Dough Budgeting App Launches New Robo-Advisor Feature
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When it comes to investing and budgeting, it can be difficult to know where to start. You may want to start saving with a specific goal in mind, like saving money for a vacation in Europe, or budgeting with the intention of being more aware of your spending and saving.
There are many apps and services that help you budget, like Mint and Personal Capital, and others that make investing easier like Robinhood and Wealthfront.
However, Dough, an Australian FinTech company, intends to help you achieve those financial goals with the ease of using just one app. While Mint is a budgeting app and Wealthfront is a robot-advisor app, Douugh promises to provide users with both. Dough also owns Goodments, a $ 0 commission trading platform.
With Douugh’s new robo-advisor feature launched today, known as Douugh Wealth, you’ll have access to organized investment portfolios as well as Douugh’s main platform which includes a checking account and an associated debit card. There is no management fee for using the robo-advisor feature, but Dough will cost you $ 4.99 per month, plus a withdrawal fee of $ 0.50 will be charged.
“It’s too easy for people to go to these platforms and spend their money on crypto or trading one-off stocks on Tesla and all those memes stocksâ¦ we want to be the first kind of responsible finance super app where we’re no, we’re not building a platform that you can play or speculate with, “said Andy Taylor, CEO of Douugh.” We help you save money and make a long-term plan. “
When using Dough Wealth, you’ll have a choice of two types of investment portfolios: the Core Series and the Sustainable Series, according to Tom Culver, global head of wealth management at Douugh. Depending on your level of risk, you can choose a conservative, moderate or aggressive portfolio of the Core series or the Sustainable series.
The Sustainable Series is a set of socially responsible investments focused on green energy and which avoid investing in tobacco, fur, the military or weapons. For consumers who aren’t interested in social impact investing, you can opt for the Core series which Culver describes as “tech-driven and forward-looking.” These portfolios are managed by a group of internal investment experts.
Although Dough Wealth is a new addition to the app, you will also have access to the original platform which includes a debit card and a checking account. There is no minimum deposit required for the checking account and there is no overdraft fee.
You also won’t get interest on the money you put in your Dough checking account, so if you’re looking to save a lot of money, it’s best to invest it in one of their wallets or place your money in another high. – yield savings account.
Some of the special features offered on Douug’s original platform are automatic expense categorization, which can be used for budgeting, and virtual “pots”, which allocate money to savings, to bills. , a rainy day fund or a pot you create.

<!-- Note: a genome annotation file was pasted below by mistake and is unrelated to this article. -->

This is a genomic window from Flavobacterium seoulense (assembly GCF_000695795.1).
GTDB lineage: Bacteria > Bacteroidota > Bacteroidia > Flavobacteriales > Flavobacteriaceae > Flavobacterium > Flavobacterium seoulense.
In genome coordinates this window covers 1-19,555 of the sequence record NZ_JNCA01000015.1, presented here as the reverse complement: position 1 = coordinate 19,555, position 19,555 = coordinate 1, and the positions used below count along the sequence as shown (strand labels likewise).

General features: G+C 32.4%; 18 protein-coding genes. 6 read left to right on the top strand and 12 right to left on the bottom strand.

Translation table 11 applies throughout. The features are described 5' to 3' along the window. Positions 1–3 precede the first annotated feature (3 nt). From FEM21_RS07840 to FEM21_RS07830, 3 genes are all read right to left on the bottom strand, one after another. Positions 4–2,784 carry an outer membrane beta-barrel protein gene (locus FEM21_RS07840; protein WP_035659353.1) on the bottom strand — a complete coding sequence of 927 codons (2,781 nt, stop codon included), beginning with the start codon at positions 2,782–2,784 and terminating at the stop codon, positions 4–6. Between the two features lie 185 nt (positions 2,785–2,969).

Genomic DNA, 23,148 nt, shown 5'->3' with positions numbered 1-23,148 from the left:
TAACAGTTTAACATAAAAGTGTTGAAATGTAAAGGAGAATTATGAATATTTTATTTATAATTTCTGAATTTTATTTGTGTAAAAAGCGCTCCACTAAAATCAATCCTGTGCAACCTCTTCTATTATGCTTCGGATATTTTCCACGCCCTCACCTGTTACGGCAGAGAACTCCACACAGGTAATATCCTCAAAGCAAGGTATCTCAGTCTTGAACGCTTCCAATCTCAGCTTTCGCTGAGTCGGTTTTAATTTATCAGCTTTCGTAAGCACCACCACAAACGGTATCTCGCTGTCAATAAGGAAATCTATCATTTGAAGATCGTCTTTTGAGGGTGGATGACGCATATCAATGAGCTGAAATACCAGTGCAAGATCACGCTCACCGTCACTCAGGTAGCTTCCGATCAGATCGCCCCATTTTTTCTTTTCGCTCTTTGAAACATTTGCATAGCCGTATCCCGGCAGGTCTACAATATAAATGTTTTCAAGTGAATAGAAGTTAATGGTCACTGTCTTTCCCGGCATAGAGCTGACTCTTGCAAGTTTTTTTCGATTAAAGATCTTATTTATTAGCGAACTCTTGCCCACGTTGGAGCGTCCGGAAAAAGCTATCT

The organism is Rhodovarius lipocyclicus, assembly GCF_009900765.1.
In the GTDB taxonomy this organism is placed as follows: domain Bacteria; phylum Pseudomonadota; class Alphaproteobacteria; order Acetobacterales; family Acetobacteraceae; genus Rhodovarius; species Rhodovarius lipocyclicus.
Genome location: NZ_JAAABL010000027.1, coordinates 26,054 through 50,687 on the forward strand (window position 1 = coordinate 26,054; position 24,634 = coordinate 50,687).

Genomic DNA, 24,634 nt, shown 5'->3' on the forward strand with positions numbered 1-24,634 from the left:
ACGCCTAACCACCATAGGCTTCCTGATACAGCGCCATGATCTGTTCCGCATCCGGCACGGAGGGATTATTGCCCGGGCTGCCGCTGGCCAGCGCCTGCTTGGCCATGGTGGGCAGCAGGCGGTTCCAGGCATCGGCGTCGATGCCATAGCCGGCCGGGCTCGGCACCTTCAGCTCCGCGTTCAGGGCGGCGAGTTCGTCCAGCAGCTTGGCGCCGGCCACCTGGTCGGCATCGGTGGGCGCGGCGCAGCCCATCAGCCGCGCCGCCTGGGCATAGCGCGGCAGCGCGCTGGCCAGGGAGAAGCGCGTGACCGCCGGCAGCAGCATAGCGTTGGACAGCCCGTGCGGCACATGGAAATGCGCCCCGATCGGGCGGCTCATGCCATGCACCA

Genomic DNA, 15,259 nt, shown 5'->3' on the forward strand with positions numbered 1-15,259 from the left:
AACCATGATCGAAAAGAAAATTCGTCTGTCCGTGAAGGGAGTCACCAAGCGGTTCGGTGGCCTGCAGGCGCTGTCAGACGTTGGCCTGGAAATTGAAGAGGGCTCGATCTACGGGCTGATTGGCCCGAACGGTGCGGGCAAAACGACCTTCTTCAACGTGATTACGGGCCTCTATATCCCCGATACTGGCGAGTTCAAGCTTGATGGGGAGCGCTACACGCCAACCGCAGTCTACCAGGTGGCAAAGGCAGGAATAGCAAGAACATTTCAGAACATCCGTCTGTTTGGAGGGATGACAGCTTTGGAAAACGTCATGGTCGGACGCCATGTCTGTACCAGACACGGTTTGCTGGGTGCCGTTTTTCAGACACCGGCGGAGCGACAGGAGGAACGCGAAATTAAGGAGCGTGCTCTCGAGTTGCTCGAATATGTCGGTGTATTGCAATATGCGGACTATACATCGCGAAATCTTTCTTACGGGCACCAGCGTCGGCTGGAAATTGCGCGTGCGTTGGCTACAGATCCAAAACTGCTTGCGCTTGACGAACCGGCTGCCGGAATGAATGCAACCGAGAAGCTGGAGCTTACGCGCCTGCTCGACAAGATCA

By connecting your other checking accounts and credit cards to the app, Dough sorts your transactions (up to two years ago) and uses artificial intelligence to understand your fixed spending. He then allocates money to the various âpotsâ.
The Rainy Day Fund is intended to help people save for unforeseen expenses. He sets an automatic goal at $ 1,000. The Bill Jar is for automated payments of everything from your Netflix payment to your rent payments. Finally, your savings pot can be used for your specific financial goals, like saving for a house, a car, or a vacation.
Wealthfront and Betterment offer similar services, providing consumers with access to diversified investment portfolios comprised of ETFs and index funds. Both offer different portfolios depending on your level of risk tolerance. Wealthfront, however, requires a minimum deposit of $ 500 for your investment account and charges an annual advisory fee. Betterment also charges a management fee for its investment account, but there is no minimum balance.
And if you want to have a checking account with either of the robo-advisers, Betterment and Wealthfront also offer the option to do banking through their platform. Your cash deposits will earn interest with every business, unlike Dough’s bank account.
Dough is for consumers who want to consolidate all of their financial information into one app, including investing. With Dough Wealth, investing is supposed to be easier and more accessible by allowing consumers to choose between investment portfolios that have been curated by experts, and it will only cost you $ 5 per month.
Editorial note: Any opinions, analysis, criticism or recommendations expressed in this article are the sole responsibility of the editorial staff of Select and have not been reviewed, endorsed or otherwise approved by any third party.